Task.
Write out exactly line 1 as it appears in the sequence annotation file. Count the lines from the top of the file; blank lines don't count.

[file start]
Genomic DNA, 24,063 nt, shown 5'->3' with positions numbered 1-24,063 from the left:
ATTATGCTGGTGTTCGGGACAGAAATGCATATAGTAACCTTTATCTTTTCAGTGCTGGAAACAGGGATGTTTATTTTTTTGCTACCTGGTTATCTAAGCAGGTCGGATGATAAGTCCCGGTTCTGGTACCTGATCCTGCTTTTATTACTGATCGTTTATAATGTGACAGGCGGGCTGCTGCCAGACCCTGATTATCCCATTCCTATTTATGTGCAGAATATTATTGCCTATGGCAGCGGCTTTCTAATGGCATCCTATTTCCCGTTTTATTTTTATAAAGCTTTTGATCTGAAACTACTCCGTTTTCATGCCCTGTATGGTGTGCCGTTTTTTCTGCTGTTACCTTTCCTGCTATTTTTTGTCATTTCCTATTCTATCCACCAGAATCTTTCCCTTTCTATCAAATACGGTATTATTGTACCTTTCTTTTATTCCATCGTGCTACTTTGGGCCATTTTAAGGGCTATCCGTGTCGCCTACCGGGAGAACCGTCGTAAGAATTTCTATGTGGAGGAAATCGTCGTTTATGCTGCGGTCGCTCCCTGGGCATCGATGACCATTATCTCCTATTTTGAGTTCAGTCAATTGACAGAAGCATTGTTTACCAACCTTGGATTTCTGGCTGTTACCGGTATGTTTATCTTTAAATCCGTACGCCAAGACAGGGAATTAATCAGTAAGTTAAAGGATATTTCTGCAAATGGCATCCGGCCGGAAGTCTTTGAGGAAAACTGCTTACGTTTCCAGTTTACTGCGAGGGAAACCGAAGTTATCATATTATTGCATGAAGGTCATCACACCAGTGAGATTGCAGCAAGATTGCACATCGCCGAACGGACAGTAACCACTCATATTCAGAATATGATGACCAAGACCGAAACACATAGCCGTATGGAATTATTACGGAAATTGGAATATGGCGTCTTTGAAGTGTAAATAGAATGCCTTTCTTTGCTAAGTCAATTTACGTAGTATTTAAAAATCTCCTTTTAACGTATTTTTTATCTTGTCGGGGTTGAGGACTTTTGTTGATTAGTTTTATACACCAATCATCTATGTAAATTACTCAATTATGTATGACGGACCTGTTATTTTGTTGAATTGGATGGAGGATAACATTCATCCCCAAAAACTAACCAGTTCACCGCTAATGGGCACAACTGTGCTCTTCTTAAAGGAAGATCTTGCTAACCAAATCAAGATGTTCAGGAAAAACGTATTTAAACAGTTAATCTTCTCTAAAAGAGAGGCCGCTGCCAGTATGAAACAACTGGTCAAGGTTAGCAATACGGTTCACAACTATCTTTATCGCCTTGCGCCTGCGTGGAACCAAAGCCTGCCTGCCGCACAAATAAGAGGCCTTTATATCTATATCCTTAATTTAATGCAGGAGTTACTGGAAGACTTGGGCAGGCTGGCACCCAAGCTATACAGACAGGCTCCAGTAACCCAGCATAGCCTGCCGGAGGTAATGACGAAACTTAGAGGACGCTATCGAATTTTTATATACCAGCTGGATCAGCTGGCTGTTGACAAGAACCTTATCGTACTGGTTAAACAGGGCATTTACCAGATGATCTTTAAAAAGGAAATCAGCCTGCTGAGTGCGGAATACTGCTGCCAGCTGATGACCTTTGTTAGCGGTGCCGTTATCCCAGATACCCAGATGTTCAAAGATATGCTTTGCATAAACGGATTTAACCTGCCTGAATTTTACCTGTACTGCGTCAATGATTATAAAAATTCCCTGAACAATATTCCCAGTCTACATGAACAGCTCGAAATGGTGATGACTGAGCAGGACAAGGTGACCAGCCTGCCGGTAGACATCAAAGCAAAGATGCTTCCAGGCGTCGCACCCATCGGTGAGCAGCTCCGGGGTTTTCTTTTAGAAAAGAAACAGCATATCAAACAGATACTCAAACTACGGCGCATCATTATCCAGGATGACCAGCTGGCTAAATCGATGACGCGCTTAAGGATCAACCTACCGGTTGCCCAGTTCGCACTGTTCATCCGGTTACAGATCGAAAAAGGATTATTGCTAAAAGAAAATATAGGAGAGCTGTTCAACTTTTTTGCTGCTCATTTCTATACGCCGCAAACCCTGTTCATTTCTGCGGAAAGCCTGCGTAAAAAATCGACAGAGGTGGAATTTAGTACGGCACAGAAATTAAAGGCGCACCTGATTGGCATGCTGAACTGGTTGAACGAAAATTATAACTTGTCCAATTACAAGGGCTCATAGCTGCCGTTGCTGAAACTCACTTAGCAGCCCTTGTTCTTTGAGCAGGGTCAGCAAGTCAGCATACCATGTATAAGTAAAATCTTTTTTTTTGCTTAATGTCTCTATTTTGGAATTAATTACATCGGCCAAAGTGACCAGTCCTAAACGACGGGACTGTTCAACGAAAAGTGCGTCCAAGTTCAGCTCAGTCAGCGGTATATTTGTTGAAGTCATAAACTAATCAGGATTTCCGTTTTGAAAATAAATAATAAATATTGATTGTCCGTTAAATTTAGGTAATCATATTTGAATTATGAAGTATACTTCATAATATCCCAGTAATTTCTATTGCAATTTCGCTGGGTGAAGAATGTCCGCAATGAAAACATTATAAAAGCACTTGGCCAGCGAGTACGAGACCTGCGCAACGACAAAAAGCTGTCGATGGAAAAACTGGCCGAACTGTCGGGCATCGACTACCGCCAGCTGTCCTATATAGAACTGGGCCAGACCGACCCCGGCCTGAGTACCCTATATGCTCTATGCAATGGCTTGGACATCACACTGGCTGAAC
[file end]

Genomic DNA, 24,063 nt, shown 5'->3' with positions numbered 1-24,063 from the left: